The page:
HONG KONG (BLOOMBERG) – Tencent Holdings warned investors to brace for more regulatory curbs on China’s tech sector, telegraphing that Beijing plans to expand restrictions over its internet giants.
China’s largest company reported its slowest pace of quarterly revenue growth since early 2019, underscoring the impact of crackdowns including on the edtech sector – a major source of ad revenue. The company’s core mobile gaming business cooled as it cut playing time for minors, part of Xi Jinping’s campaign to address social ills and redistribute wealth.
The months-long crackdown has ignited a trillion-dollar selloff in Chinese equities and up-ended industries from education and online commerce to car-sharing. Tencent’s sales rose 20 per cent to 138.3 billion yuan (S$29 billion) for the three months ended June, in line with the 138.2 billion yuan average forecast, after gaming growth decelerated.
Tencent’s shares rose as much as 3.4 per cent in Hong Kong on Thursday (Aug 19) after executives told investors they were confident of adjusting their business to remain compliant with whatever regulators had in store for the industry. But they were down about 10 per cent in the week to Wednesday’s close, and still about 40 per cent off their January peak.
“In the near future, more regulations should be coming,” president Martin Lau told analysts. “This should be expected because the regulation has been quite loose over an industry like the internet, considering its size and the importance.”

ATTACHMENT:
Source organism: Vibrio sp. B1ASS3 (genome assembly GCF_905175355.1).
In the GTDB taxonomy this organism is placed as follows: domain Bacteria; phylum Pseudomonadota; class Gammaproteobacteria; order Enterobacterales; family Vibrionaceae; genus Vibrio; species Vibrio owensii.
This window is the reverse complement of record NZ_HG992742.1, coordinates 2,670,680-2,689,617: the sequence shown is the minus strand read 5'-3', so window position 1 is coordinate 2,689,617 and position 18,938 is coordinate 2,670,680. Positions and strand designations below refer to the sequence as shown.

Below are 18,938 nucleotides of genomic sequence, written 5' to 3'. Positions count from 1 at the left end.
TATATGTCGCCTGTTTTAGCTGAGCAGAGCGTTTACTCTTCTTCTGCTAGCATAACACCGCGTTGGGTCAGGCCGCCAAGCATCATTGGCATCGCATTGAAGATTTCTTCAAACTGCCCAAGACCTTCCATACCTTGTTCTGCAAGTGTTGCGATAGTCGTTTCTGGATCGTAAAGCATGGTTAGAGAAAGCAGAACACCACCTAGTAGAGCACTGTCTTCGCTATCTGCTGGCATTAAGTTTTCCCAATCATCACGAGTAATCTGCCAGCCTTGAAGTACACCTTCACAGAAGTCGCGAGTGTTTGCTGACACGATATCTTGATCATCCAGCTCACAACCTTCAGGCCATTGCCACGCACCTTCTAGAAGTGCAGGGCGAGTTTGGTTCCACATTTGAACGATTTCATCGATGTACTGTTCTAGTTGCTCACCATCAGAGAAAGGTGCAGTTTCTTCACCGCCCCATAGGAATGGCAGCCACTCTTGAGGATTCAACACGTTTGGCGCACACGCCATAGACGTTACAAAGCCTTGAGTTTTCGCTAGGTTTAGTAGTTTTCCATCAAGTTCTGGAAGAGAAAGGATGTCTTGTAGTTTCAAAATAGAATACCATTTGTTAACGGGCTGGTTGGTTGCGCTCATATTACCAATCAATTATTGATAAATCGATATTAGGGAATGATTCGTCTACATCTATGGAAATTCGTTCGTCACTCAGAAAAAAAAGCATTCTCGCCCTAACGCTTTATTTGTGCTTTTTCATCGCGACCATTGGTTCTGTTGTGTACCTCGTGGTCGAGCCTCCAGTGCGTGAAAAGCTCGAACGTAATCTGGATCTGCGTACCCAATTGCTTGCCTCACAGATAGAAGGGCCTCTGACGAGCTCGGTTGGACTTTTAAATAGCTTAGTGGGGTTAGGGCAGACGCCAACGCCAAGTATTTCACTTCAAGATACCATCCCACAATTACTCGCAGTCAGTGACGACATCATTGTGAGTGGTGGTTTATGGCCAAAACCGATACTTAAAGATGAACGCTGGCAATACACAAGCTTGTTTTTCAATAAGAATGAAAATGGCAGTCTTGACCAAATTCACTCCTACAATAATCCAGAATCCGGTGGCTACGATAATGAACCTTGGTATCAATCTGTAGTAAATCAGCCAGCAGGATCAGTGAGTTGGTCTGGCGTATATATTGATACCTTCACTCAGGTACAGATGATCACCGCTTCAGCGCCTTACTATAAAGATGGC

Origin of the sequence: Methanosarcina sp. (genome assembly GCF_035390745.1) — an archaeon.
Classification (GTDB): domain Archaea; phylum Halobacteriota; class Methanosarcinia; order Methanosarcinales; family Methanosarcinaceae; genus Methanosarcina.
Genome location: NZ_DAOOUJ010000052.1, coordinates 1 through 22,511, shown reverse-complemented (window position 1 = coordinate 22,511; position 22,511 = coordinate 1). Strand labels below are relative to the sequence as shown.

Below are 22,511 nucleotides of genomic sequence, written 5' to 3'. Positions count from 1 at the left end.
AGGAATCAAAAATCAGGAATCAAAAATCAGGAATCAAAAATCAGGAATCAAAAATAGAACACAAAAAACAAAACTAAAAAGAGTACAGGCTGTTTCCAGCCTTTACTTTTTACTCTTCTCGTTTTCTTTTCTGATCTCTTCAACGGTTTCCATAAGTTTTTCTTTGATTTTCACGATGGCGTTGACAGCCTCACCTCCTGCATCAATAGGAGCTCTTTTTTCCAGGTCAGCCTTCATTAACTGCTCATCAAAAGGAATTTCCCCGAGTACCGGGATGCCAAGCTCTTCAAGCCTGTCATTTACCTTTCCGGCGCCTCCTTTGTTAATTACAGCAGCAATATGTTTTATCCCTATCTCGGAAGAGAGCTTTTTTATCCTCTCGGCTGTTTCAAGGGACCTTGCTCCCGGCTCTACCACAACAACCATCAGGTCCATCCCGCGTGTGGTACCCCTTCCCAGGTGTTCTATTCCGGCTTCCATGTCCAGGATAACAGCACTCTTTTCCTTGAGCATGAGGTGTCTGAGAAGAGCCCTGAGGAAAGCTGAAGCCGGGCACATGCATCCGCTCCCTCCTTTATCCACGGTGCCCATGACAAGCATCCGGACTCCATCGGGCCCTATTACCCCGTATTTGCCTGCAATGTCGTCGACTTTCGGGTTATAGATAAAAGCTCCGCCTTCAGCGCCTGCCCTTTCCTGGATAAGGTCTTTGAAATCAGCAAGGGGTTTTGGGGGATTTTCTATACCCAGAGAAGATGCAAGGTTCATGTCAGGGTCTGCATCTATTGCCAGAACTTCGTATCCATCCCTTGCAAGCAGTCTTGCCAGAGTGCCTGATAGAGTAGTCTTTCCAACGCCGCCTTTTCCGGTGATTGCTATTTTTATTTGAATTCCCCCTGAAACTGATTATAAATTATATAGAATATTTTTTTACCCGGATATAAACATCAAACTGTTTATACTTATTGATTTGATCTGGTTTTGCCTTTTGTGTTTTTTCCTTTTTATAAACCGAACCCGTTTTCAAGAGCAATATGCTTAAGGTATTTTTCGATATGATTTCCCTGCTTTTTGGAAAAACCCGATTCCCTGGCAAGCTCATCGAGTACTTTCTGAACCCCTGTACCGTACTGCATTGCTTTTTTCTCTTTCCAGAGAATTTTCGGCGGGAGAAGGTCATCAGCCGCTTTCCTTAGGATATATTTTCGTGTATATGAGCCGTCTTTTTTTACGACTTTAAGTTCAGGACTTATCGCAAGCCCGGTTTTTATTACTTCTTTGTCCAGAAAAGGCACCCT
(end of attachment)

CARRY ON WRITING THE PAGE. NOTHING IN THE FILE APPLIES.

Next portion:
Growing scrutiny from Beijing and stiffening competition with the likes of ByteDance. has prompted China’s most valuable corporation to join arch-foe Alibaba Group Holding in a spending spree, plowing a larger chunk of its profit into areas like cloud services, games, and short videos. While Tencent itself isn’t the target of any probe, its outsized influence in the modern Chinese economy has left it vulnerable as the crackdown quickly expanded from antitrust and e-commerce to data security and online content.
In response, Tencent has joined several of its peers in ramping up philanthropy, answering Mr Xi’s call to redistribute wealth and lift the populace from poverty. Late on Wednesday, the company announced it was doubling its initial outlay for charity projects to more than US$15 billion, plowing the new tranche into areas including healthcare, education, and rural development.
Some investors have worried that the growing largesse might hurt margins. Tencent reported a net income of 42.6 billion yuan in the quarter, beating the 30.8 billion yuan projected thanks in part to a gain of more than 20 billion yuan on its investments around the world.
There was at least one positive sign for the company’s financial outlook. Asked about the possibility that Beijing will begin removing preferential taxes for key tech enterprises, executives said Tencent’s effective tax rate should remain stable over the rest of 2021.
“Tencent management noted that there was ‘a lot more to come’ on the regulation front across multiple segments from different regulators. This is clearly not ideal,” Bernstein analyst Robin Zhu wrote. “But more positively, management expressed confidence that the company could remain fully compliant – while staying the course on long-term strategy and monetisation, and ensuring a stable long-term earnings profile.”